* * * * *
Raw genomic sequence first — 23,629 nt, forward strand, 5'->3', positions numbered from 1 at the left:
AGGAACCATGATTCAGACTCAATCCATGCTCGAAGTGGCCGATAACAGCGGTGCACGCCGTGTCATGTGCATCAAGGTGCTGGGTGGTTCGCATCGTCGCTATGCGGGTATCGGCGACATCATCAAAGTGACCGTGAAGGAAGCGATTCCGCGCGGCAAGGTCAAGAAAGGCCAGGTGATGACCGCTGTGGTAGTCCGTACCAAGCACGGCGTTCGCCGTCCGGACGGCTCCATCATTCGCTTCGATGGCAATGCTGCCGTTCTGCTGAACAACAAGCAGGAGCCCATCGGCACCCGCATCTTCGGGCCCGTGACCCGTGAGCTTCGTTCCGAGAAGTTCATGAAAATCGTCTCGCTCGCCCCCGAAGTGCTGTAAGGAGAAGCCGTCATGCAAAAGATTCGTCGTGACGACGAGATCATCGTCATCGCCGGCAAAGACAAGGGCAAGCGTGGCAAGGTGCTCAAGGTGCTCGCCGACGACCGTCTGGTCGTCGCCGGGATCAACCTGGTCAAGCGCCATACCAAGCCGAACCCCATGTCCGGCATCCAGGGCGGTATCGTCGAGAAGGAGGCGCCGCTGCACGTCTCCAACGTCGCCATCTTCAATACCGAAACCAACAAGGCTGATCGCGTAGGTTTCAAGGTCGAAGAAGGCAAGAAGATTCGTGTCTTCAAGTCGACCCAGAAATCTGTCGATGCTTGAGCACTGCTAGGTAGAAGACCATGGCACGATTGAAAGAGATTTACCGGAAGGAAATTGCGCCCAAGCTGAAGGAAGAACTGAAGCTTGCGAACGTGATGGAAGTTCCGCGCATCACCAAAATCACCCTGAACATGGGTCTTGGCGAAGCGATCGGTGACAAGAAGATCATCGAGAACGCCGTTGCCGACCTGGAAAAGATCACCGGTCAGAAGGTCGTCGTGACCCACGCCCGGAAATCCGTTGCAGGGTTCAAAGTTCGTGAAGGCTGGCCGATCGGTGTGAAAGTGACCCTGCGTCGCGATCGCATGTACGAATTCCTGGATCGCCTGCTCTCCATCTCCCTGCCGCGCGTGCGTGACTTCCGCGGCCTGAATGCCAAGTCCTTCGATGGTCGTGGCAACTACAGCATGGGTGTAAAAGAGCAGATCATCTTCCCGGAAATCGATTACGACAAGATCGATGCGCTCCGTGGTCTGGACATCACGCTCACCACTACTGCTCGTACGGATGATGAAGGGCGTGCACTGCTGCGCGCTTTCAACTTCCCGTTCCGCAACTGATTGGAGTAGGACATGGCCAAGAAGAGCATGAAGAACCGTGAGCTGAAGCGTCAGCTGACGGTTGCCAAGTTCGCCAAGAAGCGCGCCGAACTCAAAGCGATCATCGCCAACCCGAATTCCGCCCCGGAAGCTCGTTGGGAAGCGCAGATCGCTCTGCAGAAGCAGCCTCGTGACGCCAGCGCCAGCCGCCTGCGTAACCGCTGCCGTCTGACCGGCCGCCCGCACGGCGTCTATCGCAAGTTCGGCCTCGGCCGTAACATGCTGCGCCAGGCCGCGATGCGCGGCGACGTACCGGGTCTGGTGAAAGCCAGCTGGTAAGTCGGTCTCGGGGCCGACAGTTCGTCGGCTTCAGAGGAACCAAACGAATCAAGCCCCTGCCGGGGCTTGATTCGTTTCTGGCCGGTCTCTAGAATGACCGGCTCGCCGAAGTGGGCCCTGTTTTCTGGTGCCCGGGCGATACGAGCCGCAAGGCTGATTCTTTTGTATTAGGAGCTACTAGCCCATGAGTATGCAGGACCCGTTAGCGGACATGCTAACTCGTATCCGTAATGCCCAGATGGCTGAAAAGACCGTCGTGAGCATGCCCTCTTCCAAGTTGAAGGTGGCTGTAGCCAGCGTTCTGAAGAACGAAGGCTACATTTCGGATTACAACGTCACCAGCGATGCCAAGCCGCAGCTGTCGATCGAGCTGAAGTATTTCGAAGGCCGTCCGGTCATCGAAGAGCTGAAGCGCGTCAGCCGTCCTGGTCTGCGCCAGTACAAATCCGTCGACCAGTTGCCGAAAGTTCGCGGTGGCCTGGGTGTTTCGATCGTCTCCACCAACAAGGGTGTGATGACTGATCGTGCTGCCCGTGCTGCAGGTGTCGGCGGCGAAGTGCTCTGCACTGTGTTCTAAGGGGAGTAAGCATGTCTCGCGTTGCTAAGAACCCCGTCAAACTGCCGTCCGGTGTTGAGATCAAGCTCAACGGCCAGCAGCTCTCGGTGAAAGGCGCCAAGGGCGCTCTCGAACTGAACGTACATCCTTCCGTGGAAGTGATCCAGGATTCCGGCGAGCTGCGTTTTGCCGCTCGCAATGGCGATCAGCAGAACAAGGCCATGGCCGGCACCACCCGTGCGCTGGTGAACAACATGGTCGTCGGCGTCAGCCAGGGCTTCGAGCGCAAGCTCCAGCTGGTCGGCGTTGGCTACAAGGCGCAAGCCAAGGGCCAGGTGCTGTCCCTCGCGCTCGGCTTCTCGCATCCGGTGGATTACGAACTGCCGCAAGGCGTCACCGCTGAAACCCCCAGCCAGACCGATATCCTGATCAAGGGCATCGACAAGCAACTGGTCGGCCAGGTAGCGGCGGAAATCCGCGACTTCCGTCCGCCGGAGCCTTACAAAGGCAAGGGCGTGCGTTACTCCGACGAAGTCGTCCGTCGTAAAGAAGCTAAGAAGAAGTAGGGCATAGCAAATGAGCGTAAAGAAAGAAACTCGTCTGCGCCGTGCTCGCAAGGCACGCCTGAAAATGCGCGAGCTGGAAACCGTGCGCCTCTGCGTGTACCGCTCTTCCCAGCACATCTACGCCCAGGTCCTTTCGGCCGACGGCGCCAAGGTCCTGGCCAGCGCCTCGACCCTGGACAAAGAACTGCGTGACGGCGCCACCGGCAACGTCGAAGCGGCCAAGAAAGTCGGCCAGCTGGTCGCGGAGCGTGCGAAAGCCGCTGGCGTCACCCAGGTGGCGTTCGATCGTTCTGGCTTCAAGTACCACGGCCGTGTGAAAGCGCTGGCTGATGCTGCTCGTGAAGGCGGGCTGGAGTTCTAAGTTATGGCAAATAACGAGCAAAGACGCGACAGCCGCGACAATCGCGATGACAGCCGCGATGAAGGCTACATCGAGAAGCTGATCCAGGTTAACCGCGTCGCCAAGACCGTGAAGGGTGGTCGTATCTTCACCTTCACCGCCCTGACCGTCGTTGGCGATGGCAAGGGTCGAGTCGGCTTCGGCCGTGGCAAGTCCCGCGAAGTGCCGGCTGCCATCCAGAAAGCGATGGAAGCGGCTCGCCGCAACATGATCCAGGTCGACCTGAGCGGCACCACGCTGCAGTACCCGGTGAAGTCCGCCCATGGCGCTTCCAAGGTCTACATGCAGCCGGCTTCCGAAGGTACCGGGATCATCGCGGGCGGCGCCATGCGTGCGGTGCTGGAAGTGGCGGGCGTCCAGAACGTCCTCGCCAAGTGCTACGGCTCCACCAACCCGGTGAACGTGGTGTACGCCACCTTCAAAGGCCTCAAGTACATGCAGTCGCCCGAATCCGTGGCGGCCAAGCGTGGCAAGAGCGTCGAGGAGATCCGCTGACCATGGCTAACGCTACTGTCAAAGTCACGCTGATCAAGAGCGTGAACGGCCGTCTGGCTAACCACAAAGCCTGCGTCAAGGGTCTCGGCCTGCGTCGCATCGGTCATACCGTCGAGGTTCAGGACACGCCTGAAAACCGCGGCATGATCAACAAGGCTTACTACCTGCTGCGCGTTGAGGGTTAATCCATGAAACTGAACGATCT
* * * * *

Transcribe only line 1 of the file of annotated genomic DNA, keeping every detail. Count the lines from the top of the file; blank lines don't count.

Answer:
Raw genomic sequence first — 23,629 nt, forward strand, 5'->3', positions numbered from 1 at the left: